Crikey, I dunno. We may owe the Goopers a thank you bouquet; if they had shown up, Jello Jay probably would have maximally bent over to give them everything they want. The statement was lame and weak, like the Earl said @5. Maybe I am misreading this, but I can’t see any reason for much excitement here. Just more evidence on how eager Jello Jay is to screw us.

    • CTuttle says:

      I’m of the same opinion, I think it’s fabulous that they’re not there…! Maybe, Reyes can force Jello Jay to strip immunity out and reinstall minimization…!

    • Hugh says:

      It’s a really embarrassing situation for the Democrats. They are desperate to sell out to the Republicans and the Republicans won’t let them. I suppose Rockefeller will just have to grovel some more. I don’t expect him to see the light or realize how corrupt and criminal this Administration is. After all if he hasn’t done it by now, 7 years into this criminal enterprise of a Presidency and after even many inanimate objects have tumbled to its true nature, the Republicans could tattoo it on his chest and he still wouldn’t get it.

  7. rkilowatt says:

    re Jello Jay and other royalty as lawgivers:

    What did you expect?

    For a headstart in understanding global politics or the homily “democrats”, simply take the case of the Senator Jay Rockefeller.

    Have you no knowledge of the clan R-O-C-K-E-F-E-L-L-E-R ?

    For a few days, read varied histories of John Davison Rockefeller and his Standard Oil Trusts. Ida Tarbell’s History of the Standard Oil Co is one of the best.
    Then scan thru the next 100 years and perhaps you will discern the presence of Rockefellers among the greatest of movers and shakers. Perhaps even their viewpoint can be postulated to the extent their actions become predictable.

    What else could you possibly expect?

  8. bmaz says:

    Well, I guess this rounds out the equation:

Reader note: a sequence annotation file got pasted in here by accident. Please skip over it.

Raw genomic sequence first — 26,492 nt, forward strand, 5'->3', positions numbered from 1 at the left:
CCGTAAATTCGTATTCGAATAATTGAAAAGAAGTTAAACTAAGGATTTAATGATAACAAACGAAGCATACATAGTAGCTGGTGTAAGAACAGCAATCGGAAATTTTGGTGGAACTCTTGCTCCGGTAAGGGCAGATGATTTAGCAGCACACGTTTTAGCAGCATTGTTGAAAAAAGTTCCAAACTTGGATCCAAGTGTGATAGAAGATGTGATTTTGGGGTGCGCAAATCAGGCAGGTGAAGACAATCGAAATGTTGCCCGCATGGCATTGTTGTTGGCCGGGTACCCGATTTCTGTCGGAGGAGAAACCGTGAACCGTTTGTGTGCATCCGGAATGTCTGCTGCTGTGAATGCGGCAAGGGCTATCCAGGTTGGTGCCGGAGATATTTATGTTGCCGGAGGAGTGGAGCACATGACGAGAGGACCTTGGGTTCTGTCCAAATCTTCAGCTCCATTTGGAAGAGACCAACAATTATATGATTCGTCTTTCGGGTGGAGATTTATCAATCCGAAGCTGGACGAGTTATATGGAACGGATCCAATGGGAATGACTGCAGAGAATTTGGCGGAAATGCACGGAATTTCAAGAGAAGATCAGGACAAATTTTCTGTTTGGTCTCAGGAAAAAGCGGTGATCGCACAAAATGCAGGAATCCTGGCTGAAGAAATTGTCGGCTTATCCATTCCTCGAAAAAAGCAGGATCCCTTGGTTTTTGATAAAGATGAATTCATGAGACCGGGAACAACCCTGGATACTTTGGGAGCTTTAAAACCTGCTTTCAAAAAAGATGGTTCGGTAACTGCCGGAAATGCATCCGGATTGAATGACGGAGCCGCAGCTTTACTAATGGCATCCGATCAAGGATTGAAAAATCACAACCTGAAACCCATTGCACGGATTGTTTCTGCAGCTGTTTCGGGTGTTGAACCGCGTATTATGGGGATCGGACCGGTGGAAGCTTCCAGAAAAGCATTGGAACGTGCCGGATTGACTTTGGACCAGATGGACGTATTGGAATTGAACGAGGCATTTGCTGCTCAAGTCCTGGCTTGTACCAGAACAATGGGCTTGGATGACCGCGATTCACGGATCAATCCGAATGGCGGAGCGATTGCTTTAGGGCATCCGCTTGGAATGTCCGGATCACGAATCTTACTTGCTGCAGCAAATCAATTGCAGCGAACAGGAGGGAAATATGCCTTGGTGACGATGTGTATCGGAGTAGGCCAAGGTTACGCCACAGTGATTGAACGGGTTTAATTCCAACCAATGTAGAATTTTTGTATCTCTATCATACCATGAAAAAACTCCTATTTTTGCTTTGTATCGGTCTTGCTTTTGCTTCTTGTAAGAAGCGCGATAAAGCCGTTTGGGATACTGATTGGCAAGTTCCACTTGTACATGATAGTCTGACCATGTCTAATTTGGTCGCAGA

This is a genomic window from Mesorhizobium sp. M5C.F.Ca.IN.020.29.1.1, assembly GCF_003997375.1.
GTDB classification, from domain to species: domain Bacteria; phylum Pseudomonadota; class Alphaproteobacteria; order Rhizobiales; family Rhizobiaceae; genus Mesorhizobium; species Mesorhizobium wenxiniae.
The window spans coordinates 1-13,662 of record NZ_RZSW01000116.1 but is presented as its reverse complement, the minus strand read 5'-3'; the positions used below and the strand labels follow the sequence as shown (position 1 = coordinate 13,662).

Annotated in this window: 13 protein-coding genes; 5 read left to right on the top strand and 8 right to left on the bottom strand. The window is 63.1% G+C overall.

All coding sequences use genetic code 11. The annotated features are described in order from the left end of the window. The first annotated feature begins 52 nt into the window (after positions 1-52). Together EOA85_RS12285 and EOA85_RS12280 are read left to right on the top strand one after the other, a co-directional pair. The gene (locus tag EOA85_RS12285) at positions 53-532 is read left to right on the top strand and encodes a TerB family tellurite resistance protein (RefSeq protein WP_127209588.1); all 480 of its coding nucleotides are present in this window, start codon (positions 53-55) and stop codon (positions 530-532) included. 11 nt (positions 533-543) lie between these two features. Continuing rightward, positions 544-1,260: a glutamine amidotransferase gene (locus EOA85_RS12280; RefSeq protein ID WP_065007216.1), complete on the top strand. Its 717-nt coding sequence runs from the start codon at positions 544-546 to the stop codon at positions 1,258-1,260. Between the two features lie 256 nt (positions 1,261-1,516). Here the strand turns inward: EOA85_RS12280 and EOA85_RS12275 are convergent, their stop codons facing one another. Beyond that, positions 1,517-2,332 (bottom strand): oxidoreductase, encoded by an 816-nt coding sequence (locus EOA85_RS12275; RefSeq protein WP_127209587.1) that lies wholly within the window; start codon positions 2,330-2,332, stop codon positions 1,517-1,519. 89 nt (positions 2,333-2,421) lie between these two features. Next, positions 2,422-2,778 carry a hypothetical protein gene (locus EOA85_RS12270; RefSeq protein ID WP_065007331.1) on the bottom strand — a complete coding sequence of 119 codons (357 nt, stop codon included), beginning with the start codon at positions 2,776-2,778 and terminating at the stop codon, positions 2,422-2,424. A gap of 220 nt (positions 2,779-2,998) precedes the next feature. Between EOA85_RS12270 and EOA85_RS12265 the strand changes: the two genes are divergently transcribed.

President Bush on Thursday stood by his demand for legal protection for phone companies that help the government eavesdrop on suspected terrorists, saying he sees no prospect of a compromise with congressional Democrats on the subject.

    Asked about a potential deal with Democrats, Bush said, ”I would just tell you there’s no compromise on whether these phone companies get liability protection.” The administration says it needs the help of the phone companies for its post Sept. 11, 2001, surveillance.

    Bush said his strategy for breaking the deadlock on the surveillance bill will be to keep talking about why it should be passed on his terms. ”The American people understand we need to be listening to the enemy,” he said.

    • sojourner says:

      You know, I just don’t understand the issue. We can avoid a lot of screaming and hollering at each other if he would just let Congress pass what it wants, and then override it all with a signing statement.

      Personally, I find it hysterically funny in a way… He so casually issues his signing statements to circumvent what Congress enacts. He has had all of these bad legal opinions issued to state that he can do various things that, on their face, are patently illegal. He pretends, as does his BFF Dick, that it is all within the law…

      But the importance and focus they are bringing to bear on the immunity provision just seems to point out how afraid they are…. And maybe they should be. I would love to see these two hung out to dry!

      • sailmaker says:

        I don’t think they wish to try the legality of signing statements in front of the SOTUS. Putting a signing statement on a bill with no telcom immunity would MAYBE get the Dems wound up enough to bring signing statements before the courtl. Better to just bully congress.

    • Hugh says:

      I made an update and extension to my FISA entry in my scandals list based on some of your ideas. This is what I have added.

      On January 29, 2008, a 15 day extension (to February 15, 2008) was agreed to by voice vote in the House and by Unanimous Consent in the Senate. An agreement was made to consider amendments to the PAA in return for a cloture vote. All of the amendments were rejected by Republicans voting as a bloc and conservative Democrats voting as weasels.

      SA 3915 (Feingold): stoppage of surveillance of an American upon finding of FISA court and minimization of information so acquired. Rejected: 40-56